June 16, 2024

MT Desk: Semporna, a remote town on the northern tip of Borneo, is famous for some of Malaysia’s most stunning dive sites and marine life, but for the past few years the fame has been fading with plastic litter smothering the shoreline.
Plastic pollution is one of the most pressing environmental issues. Production of disposable plastic products has rapidly increased in the past two decades, overwhelming the world’s ability to deal with them.
Over 380 million tons of plastic are produced globally every year, with nearly half of it being single-use plastic, or plastic disposed of after use, like bags or food packages. While less than 10 percent of plastic gets recycled, according to Plastic Oceans, some 10 million tons of it enters the oceans and may remain for 400 years before it decomposes.
In Semporna and other parts of the scenic state of Sabah, residents have watched their beaches and coral reefs gradually disappear wrapped in discarded plastic, and animals dependent on the ocean for sustenance poisoned and disfigured as they swallow the indigestible litter.
Aware of the conveniences plastics offer and the impossibility of phasing them out from our lives, students from the MARA Junior Science College in Semporna have come up with a way to counter the pollution problem: They decided to fight plastic with plastic — a different one, though, made from seaweed, that does not harm marine species.
“The students are the sons of Semporna, thus they have a sense of duty to protect and conserve the beautiful islands and marine lives there,” their biology teacher and project mentor, Shahrul Hafiz Abdul Ghani, told Arab News.
“They decided to use seaweed, which is an abundant natural resource in Semporna, and produce seaweed-based bioplastics such as straws and plastic bags … It is biodegradable and would reduce our dependency on plastics.”
Ghani’s team, comprising Fahim Nazhan, Muhammad Fauzan Lakarani and Muhammad Fauzi Lakarani, is using Kappaphycus, a genus of red algae that is common in Malaysian waters.
One of the fastest-growing organisms on Earth, seaweed is a sustainable material to use as a replacement for plastic packaging. It is biodegradable in about four to six weeks.
“Now we are at the stage of producing a better prototype to ensure it has the perfect durability and plasticity … There is a commercial potential for seaweed, and we are on the lookout for more funding for our bioplastic,” Ghani said, adding that his students are going to present their prototype seaweed plastic bags, utensils and straws this year.
The only major drawback to producing seaweed-based bioplastic is currently its cost, as processing technologies have only been developed across the world in recent years.
Chung Ngin Zhun, who founded Malaysian seaweed startup Rhodomaxx four years ago, told Arab News that support for developing such initiatives was still too little for them to bloom.
“Many Malaysians are not aware of the potential usage of seaweed other than being used as nori for sushi. There have been initiatives by the government since 2018 to get rid of single-use plastics … There is a move towards that direction, but this kind of trend is usually set by the more affluent class of society. It is not really a holistic approach, maybe because of the lack of education,” he said.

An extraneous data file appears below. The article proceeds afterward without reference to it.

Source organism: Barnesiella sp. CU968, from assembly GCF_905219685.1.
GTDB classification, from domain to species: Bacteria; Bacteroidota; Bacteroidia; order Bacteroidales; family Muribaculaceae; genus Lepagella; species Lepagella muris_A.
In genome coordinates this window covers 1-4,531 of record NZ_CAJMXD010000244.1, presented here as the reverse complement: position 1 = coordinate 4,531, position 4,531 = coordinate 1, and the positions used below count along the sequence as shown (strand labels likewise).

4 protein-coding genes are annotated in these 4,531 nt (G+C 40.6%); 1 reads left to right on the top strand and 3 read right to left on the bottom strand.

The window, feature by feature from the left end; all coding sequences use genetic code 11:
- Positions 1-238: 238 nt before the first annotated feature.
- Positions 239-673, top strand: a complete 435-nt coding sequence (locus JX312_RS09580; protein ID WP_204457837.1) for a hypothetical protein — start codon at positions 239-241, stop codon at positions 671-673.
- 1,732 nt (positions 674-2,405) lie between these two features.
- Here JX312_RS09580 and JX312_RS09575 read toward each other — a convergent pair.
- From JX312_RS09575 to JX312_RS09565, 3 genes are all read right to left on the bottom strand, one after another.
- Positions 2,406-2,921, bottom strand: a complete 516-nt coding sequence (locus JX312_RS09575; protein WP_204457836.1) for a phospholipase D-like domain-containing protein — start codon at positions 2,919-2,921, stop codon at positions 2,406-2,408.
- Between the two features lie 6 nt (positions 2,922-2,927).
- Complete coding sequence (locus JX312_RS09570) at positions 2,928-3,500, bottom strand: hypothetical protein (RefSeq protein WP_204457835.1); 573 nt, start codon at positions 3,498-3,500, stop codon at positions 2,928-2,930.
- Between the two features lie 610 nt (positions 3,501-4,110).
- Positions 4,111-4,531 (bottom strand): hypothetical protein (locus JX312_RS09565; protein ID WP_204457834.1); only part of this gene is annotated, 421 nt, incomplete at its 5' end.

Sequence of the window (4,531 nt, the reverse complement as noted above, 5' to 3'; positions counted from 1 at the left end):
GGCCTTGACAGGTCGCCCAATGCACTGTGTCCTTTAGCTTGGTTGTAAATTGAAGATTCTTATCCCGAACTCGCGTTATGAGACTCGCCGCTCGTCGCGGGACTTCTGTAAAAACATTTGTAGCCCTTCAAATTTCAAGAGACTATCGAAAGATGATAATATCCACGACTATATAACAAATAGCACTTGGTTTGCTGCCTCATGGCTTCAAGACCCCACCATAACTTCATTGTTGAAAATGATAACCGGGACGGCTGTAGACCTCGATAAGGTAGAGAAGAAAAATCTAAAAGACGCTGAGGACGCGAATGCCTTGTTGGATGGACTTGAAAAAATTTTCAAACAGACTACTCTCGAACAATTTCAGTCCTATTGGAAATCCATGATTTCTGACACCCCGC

Chung’s company is a pioneer in the Malaysian market, producing seaweed-based vegan leather, bioplastics, and mineral supplements. A Sabah native himself, he sources the raw material from the region and from neighboring Indonesia.
“It grows naturally without the use of land without the use of agricultural inputs and also without the use of freshwater, which makes it an ideal resource for a more sustainable future,” Chung said, but added that despite the abundance of seaweed, the industry will find it hard to grow locally.
“Unfortunately, there is a lack of narrative on this side of the world, the global south produces only raw materials … We don’t have the infrastructure to fund projects like ours, we also don’t have legislations and lawmakers that are aware of this sort of circular economy model and how to drive governmental programs to support initiatives such as ours.”
Another hindrance to the seaweed industry’s growth in Malaysia may be the consistency of supplies, according to Siti Nahdatul Isnaini Said Hussin, a scientist from National Institutes of Biotechnology Malaysia.
“The current rate of production at Sabah coastal areas is not promising enough to ensure sustainable sources of seaweed supplies for commercial bioplastic production,” she said, adding that cultivation cycles have been disturbed by plant diseases and grazers such as turtles or milkfish that feed on seaweed.
On the other hand, the seaweed that is farmed in the region has regular foreign buyers, mainly from China, who offer higher prices to growers than the local market.
The development of seaweed bioplastics in Malaysia could, in Hussin’s opinion, be more successful if it were linked to the material’s other properties, especially its edibility and appeal as a halal product to consumers in the Muslim-majority country.
“The future of seaweed-based bioplastics could be more promising by focusing on the strength of the seaweed itself — its high nutrition content, edible and water-soluble anti-inflammatory properties,” she said.
“Halal encapsulation, edible food sachets, and other applications of bioplastics related to food would be more attractive and marketable.”

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